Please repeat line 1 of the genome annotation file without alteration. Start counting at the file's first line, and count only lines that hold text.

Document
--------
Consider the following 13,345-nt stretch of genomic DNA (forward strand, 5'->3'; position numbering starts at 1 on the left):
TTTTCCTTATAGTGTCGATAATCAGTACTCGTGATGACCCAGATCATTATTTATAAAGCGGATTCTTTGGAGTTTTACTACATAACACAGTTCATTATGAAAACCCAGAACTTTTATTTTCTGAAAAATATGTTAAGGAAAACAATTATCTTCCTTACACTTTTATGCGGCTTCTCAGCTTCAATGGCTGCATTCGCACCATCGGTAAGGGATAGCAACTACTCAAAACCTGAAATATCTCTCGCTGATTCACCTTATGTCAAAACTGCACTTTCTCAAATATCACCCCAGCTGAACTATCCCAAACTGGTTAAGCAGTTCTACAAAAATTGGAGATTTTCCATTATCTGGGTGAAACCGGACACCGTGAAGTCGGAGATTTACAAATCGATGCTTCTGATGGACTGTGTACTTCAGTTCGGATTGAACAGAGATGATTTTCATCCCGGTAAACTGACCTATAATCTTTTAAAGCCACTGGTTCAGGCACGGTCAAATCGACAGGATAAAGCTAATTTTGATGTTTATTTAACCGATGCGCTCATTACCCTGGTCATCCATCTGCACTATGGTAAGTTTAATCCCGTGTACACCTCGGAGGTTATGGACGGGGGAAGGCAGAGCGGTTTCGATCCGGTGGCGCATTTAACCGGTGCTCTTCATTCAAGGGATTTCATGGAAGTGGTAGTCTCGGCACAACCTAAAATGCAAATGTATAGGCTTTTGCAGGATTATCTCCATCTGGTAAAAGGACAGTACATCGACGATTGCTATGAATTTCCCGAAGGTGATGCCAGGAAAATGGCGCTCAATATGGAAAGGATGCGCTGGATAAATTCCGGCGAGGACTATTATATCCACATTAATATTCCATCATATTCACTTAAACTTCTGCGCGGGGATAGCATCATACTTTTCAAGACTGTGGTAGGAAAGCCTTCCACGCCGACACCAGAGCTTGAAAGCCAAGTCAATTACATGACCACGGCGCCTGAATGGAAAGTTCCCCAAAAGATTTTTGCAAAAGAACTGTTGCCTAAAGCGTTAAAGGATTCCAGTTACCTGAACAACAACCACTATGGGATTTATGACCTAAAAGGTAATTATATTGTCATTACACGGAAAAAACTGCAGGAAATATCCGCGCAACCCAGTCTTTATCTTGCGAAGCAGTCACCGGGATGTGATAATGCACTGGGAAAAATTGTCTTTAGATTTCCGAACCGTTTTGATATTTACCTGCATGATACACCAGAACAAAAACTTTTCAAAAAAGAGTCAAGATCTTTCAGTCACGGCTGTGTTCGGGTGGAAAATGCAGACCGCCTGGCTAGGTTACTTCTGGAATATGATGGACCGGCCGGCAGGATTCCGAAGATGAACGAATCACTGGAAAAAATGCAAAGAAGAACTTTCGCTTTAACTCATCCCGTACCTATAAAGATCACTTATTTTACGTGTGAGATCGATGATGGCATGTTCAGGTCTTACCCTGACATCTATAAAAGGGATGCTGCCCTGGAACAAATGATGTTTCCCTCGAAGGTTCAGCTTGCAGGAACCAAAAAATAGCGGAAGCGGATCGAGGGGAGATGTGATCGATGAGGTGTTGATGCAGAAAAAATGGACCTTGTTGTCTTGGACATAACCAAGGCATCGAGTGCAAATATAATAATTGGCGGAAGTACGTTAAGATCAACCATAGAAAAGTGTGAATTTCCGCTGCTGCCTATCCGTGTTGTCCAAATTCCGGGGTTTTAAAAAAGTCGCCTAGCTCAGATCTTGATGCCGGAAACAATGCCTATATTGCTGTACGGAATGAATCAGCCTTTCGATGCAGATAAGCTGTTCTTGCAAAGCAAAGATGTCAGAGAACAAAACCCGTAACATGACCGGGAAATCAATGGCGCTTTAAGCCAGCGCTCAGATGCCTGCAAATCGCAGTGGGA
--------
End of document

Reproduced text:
Consider the following 13,345-nt stretch of genomic DNA (forward strand, 5'->3'; position numbering starts at 1 on the left):